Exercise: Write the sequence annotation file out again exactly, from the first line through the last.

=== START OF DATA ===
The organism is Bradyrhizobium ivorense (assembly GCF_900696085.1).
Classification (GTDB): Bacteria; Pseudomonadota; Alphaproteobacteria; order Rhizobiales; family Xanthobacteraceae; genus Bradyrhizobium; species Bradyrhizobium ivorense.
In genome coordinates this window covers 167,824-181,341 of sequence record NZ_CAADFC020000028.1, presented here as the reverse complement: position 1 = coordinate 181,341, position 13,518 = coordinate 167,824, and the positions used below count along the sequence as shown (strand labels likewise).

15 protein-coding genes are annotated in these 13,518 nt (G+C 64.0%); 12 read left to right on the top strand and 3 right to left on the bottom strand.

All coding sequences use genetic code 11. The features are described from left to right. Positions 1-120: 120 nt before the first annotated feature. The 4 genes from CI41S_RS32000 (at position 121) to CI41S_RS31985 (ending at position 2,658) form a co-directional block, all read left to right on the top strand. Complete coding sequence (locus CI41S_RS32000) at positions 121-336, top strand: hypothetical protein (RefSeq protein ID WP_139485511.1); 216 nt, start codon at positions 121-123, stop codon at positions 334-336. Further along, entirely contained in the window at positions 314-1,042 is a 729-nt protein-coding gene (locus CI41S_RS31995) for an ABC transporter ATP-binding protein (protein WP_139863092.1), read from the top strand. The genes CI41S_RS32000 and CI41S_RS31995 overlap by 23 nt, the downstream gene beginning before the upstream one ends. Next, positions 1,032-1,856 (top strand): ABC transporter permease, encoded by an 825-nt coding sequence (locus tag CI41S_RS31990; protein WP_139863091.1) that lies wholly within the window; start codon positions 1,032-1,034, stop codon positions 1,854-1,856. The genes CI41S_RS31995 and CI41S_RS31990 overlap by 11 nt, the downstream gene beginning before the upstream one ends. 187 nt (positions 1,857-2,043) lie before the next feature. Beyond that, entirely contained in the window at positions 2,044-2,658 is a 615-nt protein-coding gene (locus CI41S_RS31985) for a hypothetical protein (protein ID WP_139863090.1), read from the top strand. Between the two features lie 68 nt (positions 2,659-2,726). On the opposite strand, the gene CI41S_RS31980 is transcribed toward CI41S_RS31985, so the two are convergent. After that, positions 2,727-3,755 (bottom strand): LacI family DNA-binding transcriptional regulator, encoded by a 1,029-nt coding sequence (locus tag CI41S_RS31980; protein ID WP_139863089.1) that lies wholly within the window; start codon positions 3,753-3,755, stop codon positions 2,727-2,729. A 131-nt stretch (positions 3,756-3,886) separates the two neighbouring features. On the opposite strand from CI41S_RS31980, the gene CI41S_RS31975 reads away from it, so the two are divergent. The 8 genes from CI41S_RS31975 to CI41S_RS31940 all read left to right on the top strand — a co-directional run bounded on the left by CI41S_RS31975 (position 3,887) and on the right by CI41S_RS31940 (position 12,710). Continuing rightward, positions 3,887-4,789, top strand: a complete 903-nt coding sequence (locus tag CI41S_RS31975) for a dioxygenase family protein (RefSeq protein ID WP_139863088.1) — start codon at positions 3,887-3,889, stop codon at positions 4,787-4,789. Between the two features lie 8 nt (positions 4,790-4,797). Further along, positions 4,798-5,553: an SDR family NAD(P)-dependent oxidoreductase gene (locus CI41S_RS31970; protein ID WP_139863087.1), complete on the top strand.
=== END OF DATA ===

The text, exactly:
The organism is Bradyrhizobium ivorense (assembly GCF_900696085.1).
Classification (GTDB): Bacteria; Pseudomonadota; Alphaproteobacteria; order Rhizobiales; family Xanthobacteraceae; genus Bradyrhizobium; species Bradyrhizobium ivorense.
In genome coordinates this window covers 167,824-181,341 of sequence record NZ_CAADFC020000028.1, presented here as the reverse complement: position 1 = coordinate 181,341, position 13,518 = coordinate 167,824, and the positions used below count along the sequence as shown (strand labels likewise).

15 protein-coding genes are annotated in these 13,518 nt (G+C 64.0%); 12 read left to right on the top strand and 3 right to left on the bottom strand.

All coding sequences use genetic code 11. The features are described from left to right. Positions 1-120: 120 nt before the first annotated feature. The 4 genes from CI41S_RS32000 (at position 121) to CI41S_RS31985 (ending at position 2,658) form a co-directional block, all read left to right on the top strand. Complete coding sequence (locus CI41S_RS32000) at positions 121-336, top strand: hypothetical protein (RefSeq protein ID WP_139485511.1); 216 nt, start codon at positions 121-123, stop codon at positions 334-336. Further along, entirely contained in the window at positions 314-1,042 is a 729-nt protein-coding gene (locus CI41S_RS31995) for an ABC transporter ATP-binding protein (protein WP_139863092.1), read from the top strand. The genes CI41S_RS32000 and CI41S_RS31995 overlap by 23 nt, the downstream gene beginning before the upstream one ends. Next, positions 1,032-1,856 (top strand): ABC transporter permease, encoded by an 825-nt coding sequence (locus tag CI41S_RS31990; protein WP_139863091.1) that lies wholly within the window; start codon positions 1,032-1,034, stop codon positions 1,854-1,856. The genes CI41S_RS31995 and CI41S_RS31990 overlap by 11 nt, the downstream gene beginning before the upstream one ends. 187 nt (positions 1,857-2,043) lie before the next feature. Beyond that, entirely contained in the window at positions 2,044-2,658 is a 615-nt protein-coding gene (locus CI41S_RS31985) for a hypothetical protein (protein ID WP_139863090.1), read from the top strand. Between the two features lie 68 nt (positions 2,659-2,726). On the opposite strand, the gene CI41S_RS31980 is transcribed toward CI41S_RS31985, so the two are convergent. After that, positions 2,727-3,755 (bottom strand): LacI family DNA-binding transcriptional regulator, encoded by a 1,029-nt coding sequence (locus tag CI41S_RS31980; protein ID WP_139863089.1) that lies wholly within the window; start codon positions 3,753-3,755, stop codon positions 2,727-2,729. A 131-nt stretch (positions 3,756-3,886) separates the two neighbouring features. On the opposite strand from CI41S_RS31980, the gene CI41S_RS31975 reads away from it, so the two are divergent. The 8 genes from CI41S_RS31975 to CI41S_RS31940 all read left to right on the top strand — a co-directional run bounded on the left by CI41S_RS31975 (position 3,887) and on the right by CI41S_RS31940 (position 12,710). Continuing rightward, positions 3,887-4,789, top strand: a complete 903-nt coding sequence (locus tag CI41S_RS31975) for a dioxygenase family protein (RefSeq protein ID WP_139863088.1) — start codon at positions 3,887-3,889, stop codon at positions 4,787-4,789. Between the two features lie 8 nt (positions 4,790-4,797). Further along, positions 4,798-5,553: an SDR family NAD(P)-dependent oxidoreductase gene (locus CI41S_RS31970; protein ID WP_139863087.1), complete on the top strand.